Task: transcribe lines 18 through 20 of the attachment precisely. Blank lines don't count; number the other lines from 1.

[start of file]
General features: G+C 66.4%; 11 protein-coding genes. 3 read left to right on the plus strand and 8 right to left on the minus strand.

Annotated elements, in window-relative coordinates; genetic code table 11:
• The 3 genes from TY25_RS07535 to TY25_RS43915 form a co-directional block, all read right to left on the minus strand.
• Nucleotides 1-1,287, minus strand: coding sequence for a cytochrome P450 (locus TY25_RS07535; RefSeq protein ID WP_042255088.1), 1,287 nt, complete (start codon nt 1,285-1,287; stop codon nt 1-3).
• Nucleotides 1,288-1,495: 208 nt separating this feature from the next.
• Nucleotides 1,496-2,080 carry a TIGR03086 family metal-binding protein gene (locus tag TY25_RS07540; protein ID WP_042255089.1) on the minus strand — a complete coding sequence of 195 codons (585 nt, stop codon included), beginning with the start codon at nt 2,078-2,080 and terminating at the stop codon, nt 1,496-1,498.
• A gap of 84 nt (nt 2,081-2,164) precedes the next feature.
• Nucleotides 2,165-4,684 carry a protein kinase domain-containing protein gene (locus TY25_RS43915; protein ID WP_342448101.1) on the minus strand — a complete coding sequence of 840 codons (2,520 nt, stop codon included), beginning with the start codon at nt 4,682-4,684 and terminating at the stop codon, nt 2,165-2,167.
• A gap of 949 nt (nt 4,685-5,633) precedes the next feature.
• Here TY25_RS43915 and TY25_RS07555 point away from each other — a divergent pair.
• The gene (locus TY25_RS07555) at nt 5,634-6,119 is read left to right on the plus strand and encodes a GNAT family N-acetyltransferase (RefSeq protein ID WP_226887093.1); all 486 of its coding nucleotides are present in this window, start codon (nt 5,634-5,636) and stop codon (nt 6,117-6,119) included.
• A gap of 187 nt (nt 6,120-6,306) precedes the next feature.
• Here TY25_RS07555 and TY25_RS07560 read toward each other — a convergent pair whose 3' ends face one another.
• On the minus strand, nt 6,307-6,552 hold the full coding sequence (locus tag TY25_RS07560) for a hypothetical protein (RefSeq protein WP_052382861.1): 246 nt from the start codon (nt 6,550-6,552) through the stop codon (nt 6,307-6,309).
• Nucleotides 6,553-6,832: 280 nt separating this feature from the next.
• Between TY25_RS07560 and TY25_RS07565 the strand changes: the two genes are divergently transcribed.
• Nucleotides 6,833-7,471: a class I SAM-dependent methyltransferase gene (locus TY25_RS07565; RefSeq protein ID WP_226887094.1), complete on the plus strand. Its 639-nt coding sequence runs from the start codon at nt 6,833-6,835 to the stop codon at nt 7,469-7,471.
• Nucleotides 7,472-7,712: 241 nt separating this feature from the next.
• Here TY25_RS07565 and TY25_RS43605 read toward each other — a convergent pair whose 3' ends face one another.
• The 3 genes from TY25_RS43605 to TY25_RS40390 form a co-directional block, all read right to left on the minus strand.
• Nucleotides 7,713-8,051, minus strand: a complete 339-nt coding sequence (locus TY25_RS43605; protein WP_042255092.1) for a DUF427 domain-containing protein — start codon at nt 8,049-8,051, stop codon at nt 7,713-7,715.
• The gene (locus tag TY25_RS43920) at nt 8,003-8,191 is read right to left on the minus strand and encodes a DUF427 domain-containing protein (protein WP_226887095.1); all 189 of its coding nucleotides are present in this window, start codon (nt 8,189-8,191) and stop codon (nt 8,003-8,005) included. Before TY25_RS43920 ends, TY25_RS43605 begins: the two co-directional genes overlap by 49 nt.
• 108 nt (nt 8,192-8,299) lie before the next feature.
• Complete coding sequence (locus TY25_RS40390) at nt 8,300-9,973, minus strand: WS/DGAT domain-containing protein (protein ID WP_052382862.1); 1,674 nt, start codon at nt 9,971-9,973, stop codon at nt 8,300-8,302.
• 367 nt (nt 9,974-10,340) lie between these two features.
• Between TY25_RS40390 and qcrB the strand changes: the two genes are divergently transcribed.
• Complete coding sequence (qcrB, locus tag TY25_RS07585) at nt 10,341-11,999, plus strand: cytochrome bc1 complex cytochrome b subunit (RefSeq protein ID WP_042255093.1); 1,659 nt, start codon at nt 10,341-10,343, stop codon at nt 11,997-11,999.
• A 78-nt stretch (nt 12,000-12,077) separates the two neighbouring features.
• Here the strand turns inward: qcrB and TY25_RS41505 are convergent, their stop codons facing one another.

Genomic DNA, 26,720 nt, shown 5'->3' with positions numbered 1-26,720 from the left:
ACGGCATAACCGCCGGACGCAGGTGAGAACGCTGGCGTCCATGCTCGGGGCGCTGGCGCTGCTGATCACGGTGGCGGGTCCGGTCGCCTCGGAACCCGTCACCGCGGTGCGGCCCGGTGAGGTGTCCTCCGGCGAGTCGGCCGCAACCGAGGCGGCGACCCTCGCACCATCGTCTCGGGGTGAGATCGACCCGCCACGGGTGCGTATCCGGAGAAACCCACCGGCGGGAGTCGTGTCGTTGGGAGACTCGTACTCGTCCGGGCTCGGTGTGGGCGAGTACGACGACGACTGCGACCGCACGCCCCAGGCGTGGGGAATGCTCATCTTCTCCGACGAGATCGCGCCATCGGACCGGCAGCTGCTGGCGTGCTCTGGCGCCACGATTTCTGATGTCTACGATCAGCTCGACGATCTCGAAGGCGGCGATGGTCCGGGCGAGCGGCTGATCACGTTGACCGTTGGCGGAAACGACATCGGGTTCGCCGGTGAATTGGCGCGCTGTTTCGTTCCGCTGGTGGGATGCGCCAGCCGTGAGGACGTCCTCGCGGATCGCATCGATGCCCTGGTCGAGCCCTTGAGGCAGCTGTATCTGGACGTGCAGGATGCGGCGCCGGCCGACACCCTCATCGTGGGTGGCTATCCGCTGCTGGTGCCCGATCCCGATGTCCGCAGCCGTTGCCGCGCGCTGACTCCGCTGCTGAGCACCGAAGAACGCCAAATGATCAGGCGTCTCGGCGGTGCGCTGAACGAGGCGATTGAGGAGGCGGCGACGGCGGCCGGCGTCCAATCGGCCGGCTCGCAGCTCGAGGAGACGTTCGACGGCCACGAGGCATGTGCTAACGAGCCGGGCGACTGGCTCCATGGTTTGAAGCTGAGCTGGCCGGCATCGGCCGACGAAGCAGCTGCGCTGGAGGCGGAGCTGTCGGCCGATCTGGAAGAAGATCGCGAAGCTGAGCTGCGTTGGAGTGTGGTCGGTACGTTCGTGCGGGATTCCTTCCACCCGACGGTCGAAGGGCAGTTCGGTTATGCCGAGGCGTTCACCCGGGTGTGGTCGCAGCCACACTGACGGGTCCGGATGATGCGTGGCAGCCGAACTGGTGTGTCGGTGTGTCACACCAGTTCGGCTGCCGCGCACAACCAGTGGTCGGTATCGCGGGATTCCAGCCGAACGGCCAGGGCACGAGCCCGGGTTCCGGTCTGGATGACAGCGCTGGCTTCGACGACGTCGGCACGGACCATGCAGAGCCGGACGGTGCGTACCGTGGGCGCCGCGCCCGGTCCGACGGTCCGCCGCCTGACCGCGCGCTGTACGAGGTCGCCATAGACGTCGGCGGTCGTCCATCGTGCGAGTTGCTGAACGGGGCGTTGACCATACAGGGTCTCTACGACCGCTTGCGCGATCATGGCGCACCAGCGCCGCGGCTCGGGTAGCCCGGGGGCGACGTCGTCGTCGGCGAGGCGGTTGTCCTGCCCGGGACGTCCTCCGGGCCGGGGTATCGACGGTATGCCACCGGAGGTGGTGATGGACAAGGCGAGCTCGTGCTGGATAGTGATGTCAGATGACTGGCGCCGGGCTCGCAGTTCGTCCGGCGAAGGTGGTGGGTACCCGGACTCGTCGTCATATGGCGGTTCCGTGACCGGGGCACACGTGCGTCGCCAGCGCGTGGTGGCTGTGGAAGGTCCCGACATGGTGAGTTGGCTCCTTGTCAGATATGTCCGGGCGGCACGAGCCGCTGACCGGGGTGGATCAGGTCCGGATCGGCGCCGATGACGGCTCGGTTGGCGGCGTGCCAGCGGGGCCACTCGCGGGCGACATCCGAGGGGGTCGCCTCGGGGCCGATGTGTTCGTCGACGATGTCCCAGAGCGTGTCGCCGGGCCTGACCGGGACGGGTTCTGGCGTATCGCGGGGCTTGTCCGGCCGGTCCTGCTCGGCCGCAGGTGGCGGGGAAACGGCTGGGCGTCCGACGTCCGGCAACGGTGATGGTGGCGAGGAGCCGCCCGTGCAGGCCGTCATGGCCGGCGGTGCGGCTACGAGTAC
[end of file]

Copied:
• Nucleotides 7,472-7,712: 241 nt separating this feature from the next.
• Here TY25_RS07565 and TY25_RS43605 read toward each other — a convergent pair whose 3' ends face one another.
• The 3 genes from TY25_RS43605 to TY25_RS40390 form a co-directional block, all read right to left on the minus strand.